Tuesday, June 01, 2010

Supreme Court - Silence isn't enough?

It turns out you can't just be silent to get your Miranda rights - you actually have to say you want to be silent. Is that really how it should work?

Okay, yeah, wrong Miranda. But, much like the legal protection that shares its' name, they are both weird and misunderstood things, open to constant interpretation. That's what happens when you say an arrested individual can choose to not cooperate with Police, and remain silent - everyone wants to niggle as much of it away as they can.

So it's no surprise that the Supreme Court just determined - 5 to 4 - that if you want to invoke your Miranda rights, it's not enough to actually remain silent. You have to say you want to remain silent, or they're no good.

Is that really how it's supposed to work?

The ruling comes in a case where a suspect, Van Chester Thompkins, remained mostly silent for a three-hour police interrogation before implicating himself in a Jan. 10, 2000, murder in Southfield, Mich. He appealed his conviction, saying that he invoked his Miranda right to remain silent by remaining silent.

But Justice Anthony Kennedy, writing the decision for the court's conservatives, said that wasn't enough.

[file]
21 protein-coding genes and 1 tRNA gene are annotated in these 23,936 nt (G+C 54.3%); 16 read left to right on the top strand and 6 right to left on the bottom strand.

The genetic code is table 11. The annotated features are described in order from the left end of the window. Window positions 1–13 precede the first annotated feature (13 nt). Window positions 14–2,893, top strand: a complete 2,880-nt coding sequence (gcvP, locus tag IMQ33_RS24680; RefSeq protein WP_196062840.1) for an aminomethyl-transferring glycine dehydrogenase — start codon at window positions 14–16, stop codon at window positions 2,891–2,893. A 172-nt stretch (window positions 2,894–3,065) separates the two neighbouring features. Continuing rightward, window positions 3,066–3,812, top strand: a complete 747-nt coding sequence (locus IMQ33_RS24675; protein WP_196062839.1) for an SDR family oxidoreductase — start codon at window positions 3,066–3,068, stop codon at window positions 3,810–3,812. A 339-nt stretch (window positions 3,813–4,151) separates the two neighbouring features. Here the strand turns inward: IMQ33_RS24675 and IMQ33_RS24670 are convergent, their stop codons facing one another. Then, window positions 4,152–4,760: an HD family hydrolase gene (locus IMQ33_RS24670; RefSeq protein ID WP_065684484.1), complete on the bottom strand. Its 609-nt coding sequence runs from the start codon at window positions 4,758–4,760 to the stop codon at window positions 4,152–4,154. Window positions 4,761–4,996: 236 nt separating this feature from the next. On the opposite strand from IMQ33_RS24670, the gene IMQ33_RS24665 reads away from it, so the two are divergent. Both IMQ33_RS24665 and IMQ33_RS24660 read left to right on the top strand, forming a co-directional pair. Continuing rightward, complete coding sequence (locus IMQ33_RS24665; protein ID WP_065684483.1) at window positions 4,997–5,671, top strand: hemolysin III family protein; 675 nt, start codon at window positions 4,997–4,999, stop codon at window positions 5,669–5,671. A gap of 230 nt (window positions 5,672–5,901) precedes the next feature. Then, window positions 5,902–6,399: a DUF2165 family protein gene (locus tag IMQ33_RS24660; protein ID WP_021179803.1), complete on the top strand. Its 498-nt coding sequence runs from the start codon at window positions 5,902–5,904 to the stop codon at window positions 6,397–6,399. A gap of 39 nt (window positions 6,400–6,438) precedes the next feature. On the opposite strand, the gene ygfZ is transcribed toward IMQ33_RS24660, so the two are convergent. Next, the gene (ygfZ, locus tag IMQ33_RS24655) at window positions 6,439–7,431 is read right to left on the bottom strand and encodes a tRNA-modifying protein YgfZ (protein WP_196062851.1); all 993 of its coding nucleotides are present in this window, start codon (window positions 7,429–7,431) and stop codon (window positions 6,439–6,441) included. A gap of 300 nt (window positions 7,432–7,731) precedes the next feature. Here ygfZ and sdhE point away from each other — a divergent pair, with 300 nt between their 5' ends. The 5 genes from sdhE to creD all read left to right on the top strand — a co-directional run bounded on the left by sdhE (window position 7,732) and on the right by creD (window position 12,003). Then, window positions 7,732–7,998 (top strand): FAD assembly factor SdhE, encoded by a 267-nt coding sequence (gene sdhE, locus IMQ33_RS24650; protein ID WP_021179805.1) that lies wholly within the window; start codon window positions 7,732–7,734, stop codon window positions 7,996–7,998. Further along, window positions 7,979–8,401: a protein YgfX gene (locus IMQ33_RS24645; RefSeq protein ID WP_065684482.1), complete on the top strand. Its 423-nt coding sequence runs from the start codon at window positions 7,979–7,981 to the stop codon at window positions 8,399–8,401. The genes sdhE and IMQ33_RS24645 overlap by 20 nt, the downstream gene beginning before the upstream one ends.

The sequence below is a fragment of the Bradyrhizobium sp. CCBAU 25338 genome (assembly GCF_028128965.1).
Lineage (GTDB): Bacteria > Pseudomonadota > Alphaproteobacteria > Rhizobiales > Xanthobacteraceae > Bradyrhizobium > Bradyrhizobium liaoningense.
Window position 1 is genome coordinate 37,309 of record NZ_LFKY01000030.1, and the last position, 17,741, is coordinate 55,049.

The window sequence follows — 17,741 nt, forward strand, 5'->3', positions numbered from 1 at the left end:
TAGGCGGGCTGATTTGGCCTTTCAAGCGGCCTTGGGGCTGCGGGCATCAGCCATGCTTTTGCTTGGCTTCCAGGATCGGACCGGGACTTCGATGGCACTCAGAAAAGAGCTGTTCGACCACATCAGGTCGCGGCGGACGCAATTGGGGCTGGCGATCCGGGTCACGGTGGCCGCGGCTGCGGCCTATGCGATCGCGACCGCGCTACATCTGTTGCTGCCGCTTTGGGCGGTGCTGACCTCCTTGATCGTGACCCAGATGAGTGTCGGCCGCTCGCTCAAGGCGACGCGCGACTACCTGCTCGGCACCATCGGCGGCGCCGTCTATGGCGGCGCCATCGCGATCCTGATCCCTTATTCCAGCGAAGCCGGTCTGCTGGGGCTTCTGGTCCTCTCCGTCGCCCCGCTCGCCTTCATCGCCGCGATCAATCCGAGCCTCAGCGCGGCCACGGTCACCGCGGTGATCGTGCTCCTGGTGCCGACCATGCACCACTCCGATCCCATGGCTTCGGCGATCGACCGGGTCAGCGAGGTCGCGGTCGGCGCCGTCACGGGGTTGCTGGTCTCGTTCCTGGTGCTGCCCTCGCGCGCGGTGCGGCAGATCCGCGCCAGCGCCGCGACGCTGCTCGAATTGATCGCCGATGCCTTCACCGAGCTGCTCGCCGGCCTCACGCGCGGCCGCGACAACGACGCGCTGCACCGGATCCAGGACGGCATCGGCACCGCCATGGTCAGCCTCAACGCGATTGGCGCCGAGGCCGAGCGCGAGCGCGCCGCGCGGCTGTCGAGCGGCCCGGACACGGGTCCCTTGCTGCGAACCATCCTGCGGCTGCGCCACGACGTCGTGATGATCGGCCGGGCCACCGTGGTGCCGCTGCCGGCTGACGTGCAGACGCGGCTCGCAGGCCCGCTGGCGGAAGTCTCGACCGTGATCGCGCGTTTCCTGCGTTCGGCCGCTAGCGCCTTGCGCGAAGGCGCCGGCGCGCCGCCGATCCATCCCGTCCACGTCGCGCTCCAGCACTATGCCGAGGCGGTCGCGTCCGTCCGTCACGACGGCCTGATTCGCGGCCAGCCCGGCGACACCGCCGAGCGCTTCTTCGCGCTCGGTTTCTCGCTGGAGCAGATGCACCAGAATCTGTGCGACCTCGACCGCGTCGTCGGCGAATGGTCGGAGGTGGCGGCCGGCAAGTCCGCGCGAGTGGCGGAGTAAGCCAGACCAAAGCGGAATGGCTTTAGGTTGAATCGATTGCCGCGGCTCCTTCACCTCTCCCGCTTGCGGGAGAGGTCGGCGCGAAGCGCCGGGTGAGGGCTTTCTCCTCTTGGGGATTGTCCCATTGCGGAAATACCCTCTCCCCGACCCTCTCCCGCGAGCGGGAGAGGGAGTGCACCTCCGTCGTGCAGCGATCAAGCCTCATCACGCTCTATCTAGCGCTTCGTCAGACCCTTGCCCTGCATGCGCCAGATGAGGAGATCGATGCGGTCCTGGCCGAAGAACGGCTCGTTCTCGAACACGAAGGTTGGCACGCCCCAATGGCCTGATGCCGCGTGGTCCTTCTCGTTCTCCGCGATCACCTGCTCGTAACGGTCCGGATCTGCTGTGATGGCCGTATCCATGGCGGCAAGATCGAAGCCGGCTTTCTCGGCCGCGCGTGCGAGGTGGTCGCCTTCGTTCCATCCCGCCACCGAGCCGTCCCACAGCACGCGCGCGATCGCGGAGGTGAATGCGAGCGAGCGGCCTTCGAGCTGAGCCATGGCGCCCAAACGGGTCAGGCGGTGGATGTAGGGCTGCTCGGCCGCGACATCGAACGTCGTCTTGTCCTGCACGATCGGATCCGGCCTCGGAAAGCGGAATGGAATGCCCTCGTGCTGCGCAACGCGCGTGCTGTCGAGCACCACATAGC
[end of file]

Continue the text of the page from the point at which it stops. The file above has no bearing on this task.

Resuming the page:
"Thompkins did not say that he wanted to remain silent or that he did not want to talk to police," Kennedy said. "Had he made either of these simple, unambiguous statements, he would have invoked his 'right to cut off questioning.' Here he did neither, so he did not invoke his right to remain silent."

Apparently the fellow inadvertently "confessed" to murder while being questioned non-stop, was subsequently convicted, but had the conviction overturned on appeal because he was trying to be quiet during the interrogation. A higher court overturned the overturning, and the Supreme Court has just upheld that.

I think it should be assumed that if the person you're grilling isn't talking, they're taking advantage of Miranda and should be left to stew. I also think it's a good idea to assume the person you're grilling is dumb as a post, and needs to have their options spelled out for them, so as to keep guesswork at a minimum and avoid lengthy appeals.

There is one good thing that's come out of this: the newest Judge on the Court, Sonia Sotomayor, is showing that we made a good choice in putting her in there.

(Sotomayor) wrote a strongly worded dissent for the court's liberals, saying the majority's decision "turns Miranda upside down."

"Criminal suspects must now unambiguously invoke their right to remain silent — which counterintuitively, requires them to speak," she said. "At the same time, suspects will be legally presumed to have waived their rights even if they have given no clear expression of their intent to do so. Those results, in my view, find no basis in Miranda or our subsequent cases and are inconsistent with the fair-trial principles on which those precedents are grounded."

Nice to see we didn't put a stealth bomb on the bench by mistake!


Post a Comment

<< Home